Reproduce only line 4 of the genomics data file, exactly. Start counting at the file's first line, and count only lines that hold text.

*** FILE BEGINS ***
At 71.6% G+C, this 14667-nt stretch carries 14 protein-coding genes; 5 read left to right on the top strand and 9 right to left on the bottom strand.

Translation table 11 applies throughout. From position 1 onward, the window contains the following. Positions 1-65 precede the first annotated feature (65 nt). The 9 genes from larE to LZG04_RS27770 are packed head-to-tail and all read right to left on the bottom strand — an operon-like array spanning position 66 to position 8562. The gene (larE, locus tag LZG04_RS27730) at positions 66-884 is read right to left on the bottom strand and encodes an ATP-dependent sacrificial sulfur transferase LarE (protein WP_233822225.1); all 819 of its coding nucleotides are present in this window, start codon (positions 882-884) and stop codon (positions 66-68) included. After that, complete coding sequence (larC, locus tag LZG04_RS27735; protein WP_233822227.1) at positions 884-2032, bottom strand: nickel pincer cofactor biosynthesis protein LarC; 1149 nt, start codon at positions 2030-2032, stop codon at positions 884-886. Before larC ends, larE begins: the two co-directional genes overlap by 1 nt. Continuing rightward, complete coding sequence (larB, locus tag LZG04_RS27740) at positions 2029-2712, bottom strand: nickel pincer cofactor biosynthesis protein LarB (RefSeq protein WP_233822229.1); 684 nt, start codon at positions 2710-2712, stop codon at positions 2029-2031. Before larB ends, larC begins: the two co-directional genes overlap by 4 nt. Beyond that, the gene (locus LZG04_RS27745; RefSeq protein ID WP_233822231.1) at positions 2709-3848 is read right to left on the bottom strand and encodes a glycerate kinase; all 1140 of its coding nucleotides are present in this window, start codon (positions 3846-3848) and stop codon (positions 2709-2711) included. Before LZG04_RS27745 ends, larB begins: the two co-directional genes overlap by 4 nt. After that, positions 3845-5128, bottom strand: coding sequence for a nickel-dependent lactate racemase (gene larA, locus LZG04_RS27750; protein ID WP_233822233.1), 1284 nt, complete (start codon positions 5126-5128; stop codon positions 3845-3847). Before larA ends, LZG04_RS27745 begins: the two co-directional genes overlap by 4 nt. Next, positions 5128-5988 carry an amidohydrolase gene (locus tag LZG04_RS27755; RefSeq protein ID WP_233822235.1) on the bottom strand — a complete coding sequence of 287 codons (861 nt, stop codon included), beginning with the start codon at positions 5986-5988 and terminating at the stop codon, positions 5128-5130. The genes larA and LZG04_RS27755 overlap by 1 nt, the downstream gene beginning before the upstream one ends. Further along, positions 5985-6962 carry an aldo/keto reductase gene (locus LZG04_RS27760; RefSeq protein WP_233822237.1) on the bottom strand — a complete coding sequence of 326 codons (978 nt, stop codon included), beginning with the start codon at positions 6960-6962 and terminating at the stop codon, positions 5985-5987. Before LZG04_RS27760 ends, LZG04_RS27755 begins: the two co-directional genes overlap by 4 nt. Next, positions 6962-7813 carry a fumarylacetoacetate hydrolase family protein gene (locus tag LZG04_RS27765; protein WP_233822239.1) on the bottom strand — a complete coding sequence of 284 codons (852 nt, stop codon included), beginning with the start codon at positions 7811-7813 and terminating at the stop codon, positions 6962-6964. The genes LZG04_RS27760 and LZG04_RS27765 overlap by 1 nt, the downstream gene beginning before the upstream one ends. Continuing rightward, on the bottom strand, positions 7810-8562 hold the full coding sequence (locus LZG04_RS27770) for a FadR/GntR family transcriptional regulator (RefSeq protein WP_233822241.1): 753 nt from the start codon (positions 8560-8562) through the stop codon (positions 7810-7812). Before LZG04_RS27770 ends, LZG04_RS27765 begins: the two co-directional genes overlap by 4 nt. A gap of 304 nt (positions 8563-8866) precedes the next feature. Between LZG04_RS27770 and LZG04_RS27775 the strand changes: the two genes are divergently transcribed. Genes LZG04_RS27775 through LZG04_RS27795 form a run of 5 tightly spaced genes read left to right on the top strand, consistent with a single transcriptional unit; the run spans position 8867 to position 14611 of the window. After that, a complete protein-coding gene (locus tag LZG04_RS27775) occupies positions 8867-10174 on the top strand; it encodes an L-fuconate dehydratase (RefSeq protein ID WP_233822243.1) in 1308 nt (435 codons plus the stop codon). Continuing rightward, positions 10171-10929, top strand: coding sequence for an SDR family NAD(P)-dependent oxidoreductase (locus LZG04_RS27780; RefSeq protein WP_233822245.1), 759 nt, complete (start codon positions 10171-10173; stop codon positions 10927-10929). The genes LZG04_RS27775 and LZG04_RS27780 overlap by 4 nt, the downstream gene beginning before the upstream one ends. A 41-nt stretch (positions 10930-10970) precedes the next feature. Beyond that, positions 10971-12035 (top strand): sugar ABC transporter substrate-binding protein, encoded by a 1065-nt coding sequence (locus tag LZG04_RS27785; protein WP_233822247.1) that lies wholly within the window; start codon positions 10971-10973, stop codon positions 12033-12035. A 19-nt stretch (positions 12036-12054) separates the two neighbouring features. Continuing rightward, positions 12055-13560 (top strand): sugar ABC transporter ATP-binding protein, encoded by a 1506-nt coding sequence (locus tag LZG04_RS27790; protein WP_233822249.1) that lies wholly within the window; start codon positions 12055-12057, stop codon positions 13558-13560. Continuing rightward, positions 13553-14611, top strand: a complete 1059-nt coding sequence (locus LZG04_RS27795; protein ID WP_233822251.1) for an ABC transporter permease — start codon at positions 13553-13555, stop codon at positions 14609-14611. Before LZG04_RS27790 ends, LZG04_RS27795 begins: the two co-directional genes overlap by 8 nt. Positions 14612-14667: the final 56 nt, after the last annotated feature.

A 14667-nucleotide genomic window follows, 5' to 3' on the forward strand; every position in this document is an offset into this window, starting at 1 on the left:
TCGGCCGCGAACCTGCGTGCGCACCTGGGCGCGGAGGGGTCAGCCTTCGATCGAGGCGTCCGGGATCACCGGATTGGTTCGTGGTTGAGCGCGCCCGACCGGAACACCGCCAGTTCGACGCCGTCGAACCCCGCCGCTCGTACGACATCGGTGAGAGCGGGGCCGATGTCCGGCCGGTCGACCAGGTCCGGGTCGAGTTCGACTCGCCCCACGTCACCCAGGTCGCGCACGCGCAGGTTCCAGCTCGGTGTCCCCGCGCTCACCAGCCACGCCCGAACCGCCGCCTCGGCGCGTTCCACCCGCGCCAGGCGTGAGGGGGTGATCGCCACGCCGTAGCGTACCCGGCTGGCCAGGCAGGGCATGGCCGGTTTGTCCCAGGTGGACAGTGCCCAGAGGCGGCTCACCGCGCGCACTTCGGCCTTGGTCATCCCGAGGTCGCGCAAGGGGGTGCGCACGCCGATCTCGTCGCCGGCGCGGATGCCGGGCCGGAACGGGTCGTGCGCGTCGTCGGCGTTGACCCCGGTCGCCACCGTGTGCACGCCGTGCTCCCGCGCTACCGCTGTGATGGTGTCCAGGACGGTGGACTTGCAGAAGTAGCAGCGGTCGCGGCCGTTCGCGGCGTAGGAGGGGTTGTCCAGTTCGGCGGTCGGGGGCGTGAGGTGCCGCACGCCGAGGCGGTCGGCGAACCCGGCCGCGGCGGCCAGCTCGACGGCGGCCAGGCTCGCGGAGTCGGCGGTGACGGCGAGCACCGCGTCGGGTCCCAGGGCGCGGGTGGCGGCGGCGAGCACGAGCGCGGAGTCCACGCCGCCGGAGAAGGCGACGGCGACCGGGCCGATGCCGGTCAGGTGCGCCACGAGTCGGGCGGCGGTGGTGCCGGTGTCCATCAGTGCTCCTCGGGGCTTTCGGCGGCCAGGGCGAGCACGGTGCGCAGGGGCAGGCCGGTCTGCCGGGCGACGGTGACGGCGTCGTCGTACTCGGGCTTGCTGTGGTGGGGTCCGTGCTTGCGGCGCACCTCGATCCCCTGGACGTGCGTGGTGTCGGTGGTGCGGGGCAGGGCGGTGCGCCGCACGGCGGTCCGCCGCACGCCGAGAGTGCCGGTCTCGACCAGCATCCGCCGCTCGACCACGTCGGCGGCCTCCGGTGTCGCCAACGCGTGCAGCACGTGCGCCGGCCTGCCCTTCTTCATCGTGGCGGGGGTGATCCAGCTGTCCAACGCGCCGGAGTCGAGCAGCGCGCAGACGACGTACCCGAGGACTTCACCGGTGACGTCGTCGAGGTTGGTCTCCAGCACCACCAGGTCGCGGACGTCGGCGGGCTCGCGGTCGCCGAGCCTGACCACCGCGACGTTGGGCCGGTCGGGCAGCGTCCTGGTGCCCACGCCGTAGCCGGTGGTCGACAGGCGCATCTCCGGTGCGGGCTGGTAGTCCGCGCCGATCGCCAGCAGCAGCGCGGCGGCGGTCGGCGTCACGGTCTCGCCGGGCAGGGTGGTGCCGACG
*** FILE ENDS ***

TCGGCCGCGAACCTGCGTGCGCACCTGGGCGCGGAGGGGTCAGCCTTCGATCGAGGCGTCCGGGATCACCGGATTGGTTCGTGGTTGAGCGCGCCCGACCGGAACACCGCCAGTTCGACGCCGTCGAACCCCGCCGCTCGTACGACATCGGTGAGAGCGGGGCCGATGTCCGGCCGGTCGACCAGGTCCGGGTCGAGTTCGACTCGCCCCACGTCACCCAGGTCGCGCACGCGCAGGTTCCAGCTCGGTGTCCCCGCGCTCACCAGCCACGCCCGAACCGCCGCCTCGGCGCGTTCCACCCGCGCCAGGCGTGAGGGGGTGATCGCCACGCCGTAGCGTACCCGGCTGGCCAGGCAGGGCATGGCCGGTTTGTCCCAGGTGGACAGTGCCCAGAGGCGGCTCACCGCGCGCACTTCGGCCTTGGTCATCCCGAGGTCGCGCAAGGGGGTGCGCACGCCGATCTCGTCGCCGGCGCGGATGCCGGGCCGGAACGGGTCGTGCGCGTCGTCGGCGTTGACCCCGGTCGCCACCGTGTGCACGCCGTGCTCCCGCGCTACCGCTGTGATGGTGTCCAGGACGGTGGACTTGCAGAAGTAGCAGCGGTCGCGGCCGTTCGCGGCGTAGGAGGGGTTGTCCAGTTCGGCGGTCGGGGGCGTGAGGTGCCGCACGCCGAGGCGGTCGGCGAACCCGGCCGCGGCGGCCAGCTCGACGGCGGCCAGGCTCGCGGAGTCGGCGGTGACGGCGAGCACCGCGTCGGGTCCCAGGGCGCGGGTGGCGGCGGCGAGCACGAGCGCGGAGTCCACGCCGCCGGAGAAGGCGACGGCGACCGGGCCGATGCCGGTCAGGTGCGCCACGAGTCGGGCGGCGGTGGTGCCGGTGTCCATCAGTGCTCCTCGGGGCTTTCGGCGGCCAGGGCGAGCACGGTGCGCAGGGGCAGGCCGGTCTGCCGGGCGACGGTGACGGCGTCGTCGTACTCGGGCTTGCTGTGGTGGGGTCCGTGCTTGCGGCGCACCTCGATCCCCTGGACGTGCGTGGTGTCGGTGGTGCGGGGCAGGGCGGTGCGCCGCACGGCGGTCCGCCGCACGCCGAGAGTGCCGGTCTCGACCAGCATCCGCCGCTCGACCACGTCGGCGGCCTCCGGTGTCGCCAACGCGTGCAGCACGTGCGCCGGCCTGCCCTTCTTCATCGTGGCGGGGGTGATCCAGCTGTCCAACGCGCCGGAGTCGAGCAGCGCGCAGACGACGTACCCGAGGACTTCACCGGTGACGTCGTCGAGGTTGGTCTCCAGCACCACCAGGTCGCGGACGTCGGCGGGCTCGCGGTCGCCGAGCCTGACCACCGCGACGTTGGGCCGGTCGGGCAGCGTCCTGGTGCCCACGCCGTAGCCGGTGGTCGACAGGCGCATCTCCGGTGCGGGCTGGTAGTCCGCGCCGATCGCCAGCAGCAGCGCGGCGGCGGTCGGCGTCACGGTCTCGCCGGGCAGGGTGGTGCCGACG